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Restored custom 1984 Toyota LandCruiser FJ45 review

By Matt Wood | Photos: Nathan Jacobs, 02 Jan 2020 Custom 4x4s

Restored custom 1984 Toyota LandCruiser FJ45 review feature

This FJ45 might be nearing 36 years old, but when you slide behind the wheel it feels and smells like an all-new Land Cruiser ute.

It doesn’t take much to transport the human imagination. A simple sound or smell, a sensory trigger that can send your mind tumbling back through the years. And classic cars are notorious for their ability to propel the observer back in time.

The smell of 1970s’ vinyl, one of those horrible dusty tartan blankets that everyone seemed to have in their cars, or – for less-fortunate souls – the crawling sensation of your butt growing numb while riding in the back of a leaf-sprung 4x4 ... all potential fuel for a sentimental time warp.

I may be getting a little ahead of myself to suggest an FJ45 Land Cruiser is an evocative time capsule. However, there was a definite flicker in the space-time continuum when I climbed behind the wheel of Doug Quayle’s absolutely immaculate Cruiser ute.

I’m not kidding; there was even a new car smell. I turned the key and the mighty 2F petrol donk fired to life instantly and idled smoothly with barely a shudder. The tough, torquey 2F may be beloved of forklift owners the world over (the 2F also had a long and stellar career as an industrial engine), but finesse isn’t usually one of its finer points.

The gearbox clicked into gear with a precision belying its crude commercial origins. As I rumbled down the dirt road I could have been a cow-cocky time-warped straight out of the late-70s, albeit now equipped with a splash of historical elegance.

This 1984-model FJ45 has been restored to the point where it’s effectively a new vehicle. “I’m actually a little terrified of driving it,” says Doug, with just a little chagrin. “I threw a birdcage in the back of it the other day and then freaked out a bit because I was worried I’d scratched the bed of the tub.”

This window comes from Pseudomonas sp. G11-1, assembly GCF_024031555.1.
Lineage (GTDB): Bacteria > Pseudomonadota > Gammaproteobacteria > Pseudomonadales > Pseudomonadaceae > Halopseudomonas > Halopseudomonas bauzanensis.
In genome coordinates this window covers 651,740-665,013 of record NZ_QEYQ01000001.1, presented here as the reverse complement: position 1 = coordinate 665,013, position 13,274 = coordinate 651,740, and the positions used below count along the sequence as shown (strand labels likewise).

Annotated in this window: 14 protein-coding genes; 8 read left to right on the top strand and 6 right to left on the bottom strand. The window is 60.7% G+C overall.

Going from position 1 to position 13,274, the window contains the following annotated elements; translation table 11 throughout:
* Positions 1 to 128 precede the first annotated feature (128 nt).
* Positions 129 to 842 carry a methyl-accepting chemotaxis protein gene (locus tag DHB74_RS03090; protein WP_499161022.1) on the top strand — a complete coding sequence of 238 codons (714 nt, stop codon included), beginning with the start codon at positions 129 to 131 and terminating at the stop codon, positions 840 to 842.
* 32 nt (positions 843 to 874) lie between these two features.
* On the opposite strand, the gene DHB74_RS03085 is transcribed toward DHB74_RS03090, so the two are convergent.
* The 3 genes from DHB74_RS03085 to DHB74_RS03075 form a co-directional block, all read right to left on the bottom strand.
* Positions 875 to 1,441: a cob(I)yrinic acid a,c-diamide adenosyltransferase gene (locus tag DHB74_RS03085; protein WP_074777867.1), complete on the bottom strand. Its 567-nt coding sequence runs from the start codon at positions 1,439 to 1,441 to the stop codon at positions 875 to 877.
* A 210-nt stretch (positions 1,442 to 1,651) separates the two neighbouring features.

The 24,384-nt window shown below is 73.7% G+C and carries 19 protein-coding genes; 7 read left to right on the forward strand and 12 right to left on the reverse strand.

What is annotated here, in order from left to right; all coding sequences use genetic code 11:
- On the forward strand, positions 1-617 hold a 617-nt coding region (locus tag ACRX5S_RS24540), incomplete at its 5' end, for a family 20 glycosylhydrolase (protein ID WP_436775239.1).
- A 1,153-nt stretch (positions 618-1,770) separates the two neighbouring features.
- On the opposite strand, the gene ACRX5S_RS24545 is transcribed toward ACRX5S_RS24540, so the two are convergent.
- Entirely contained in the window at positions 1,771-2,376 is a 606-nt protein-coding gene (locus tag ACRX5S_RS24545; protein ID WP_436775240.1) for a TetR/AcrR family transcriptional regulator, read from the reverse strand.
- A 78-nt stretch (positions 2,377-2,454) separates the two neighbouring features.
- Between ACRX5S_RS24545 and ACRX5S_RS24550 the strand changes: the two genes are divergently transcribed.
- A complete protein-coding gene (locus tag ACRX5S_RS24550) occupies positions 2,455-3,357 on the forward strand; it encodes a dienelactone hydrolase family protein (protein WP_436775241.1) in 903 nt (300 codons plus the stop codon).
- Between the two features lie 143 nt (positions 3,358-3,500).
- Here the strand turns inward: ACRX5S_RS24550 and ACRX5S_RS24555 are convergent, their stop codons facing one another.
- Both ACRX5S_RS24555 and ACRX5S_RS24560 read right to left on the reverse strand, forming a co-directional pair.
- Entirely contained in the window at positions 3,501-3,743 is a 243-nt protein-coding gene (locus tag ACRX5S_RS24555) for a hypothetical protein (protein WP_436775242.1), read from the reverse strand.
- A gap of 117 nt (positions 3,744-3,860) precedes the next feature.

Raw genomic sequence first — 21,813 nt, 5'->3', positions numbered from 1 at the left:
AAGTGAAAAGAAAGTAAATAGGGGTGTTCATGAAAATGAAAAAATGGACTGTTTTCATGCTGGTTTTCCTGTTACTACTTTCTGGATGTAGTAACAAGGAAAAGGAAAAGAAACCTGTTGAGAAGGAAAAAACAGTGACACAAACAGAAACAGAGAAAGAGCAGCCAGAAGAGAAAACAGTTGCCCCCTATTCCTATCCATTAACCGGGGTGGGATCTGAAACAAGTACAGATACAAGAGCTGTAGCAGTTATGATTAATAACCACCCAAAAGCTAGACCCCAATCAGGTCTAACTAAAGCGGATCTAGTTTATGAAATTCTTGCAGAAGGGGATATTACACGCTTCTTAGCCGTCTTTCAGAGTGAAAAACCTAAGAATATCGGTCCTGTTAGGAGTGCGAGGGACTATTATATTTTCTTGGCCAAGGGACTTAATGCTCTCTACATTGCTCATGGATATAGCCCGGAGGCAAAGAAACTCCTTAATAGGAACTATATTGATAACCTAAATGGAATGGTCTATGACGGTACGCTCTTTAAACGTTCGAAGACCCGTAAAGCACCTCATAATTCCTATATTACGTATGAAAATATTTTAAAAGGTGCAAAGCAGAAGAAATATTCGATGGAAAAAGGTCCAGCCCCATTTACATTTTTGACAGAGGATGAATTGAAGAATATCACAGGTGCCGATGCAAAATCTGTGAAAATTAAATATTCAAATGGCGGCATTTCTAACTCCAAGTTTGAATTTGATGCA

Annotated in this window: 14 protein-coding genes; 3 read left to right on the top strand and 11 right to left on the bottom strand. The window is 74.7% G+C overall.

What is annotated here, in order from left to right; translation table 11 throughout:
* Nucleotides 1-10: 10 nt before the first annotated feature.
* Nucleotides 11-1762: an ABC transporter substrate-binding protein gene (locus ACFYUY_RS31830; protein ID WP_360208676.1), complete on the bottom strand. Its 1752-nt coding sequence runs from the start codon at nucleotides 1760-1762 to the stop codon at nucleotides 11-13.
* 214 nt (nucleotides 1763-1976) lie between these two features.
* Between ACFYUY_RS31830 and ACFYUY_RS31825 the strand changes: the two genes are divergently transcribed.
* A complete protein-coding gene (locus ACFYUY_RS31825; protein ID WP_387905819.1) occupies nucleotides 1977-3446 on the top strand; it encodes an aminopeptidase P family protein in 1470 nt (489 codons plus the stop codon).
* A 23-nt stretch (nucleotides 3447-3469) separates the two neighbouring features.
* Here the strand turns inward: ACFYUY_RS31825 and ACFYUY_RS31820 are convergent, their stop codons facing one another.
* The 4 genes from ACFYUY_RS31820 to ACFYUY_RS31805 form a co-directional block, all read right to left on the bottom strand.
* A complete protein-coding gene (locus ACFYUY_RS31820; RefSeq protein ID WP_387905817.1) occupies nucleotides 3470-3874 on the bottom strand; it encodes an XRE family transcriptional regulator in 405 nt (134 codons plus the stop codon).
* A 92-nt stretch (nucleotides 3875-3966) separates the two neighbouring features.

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It’s a good thing Doug has more than just one and Cruiser to play with, because I get the impression that driving this one can be a little stressful. I nearly breathed a sigh of relief when I parked it!

For Doug, the Toyota Land Cruiser badge has a long-held affection that stretches back to his family’s Queensland roots, “My father bought my mother an early green FJ55 and that was what my mum drove both me and my three siblings to and from school in,” he recalls. “They were so rare back then, everyone used to stop and stare at it, and then we had a brown 55 after that.”

The family affair with Toyota has its roots even further back than Doug’s childhood, “My old-man’s best friend, as a kid at school, was a kid from Longreach,” Doug explains. “He spent his entire childhood heading out there and consequently we did too.”

Due to those strong friendships forged by Doug’s father at school, Doug spent much of his formative years in Western Queensland. “I was always out around the Longreach and Barcaldine area and these Land Cruisers were everywhere, and they were revered.

“There was always a big deal about such and such getting a new Toyota … a new Land Cruiser was like the currency.

“I very nearly followed a life and a career out there, in the end I didn’t … but I still head to the bush several times a year. I just love it, it’s just a part of the world I love.” Nodding towards the Toyota, Doug adds, “And these things were just part of the backdrop really.”

It comes as no surprise that Doug has more than one Land Cruiser, however the desire to bring an FJ back to this kind of condition, as with so many resto projects, didn’t start that way. Doug nearly looks sheepish when he says, “It totally got away from me mate, totally.”

Enter FJ Toyota specialist, and proprietor of Hendra Motors, Ray Saggal. Ray was effectively tasked with not only carrying out the mechanical work, but also project-managing the restoration. Ray was asked by Doug to find a neat FJ45 to tidy up. This truck was found in a prestige caryard in Sydney, “It was a pretty tidy car already,” admits Ray. The brief from Doug, however, was that the ute had to have the factory tub and, even more importantly, a factory headboard – the Holy Grail of 40 Series ute fans.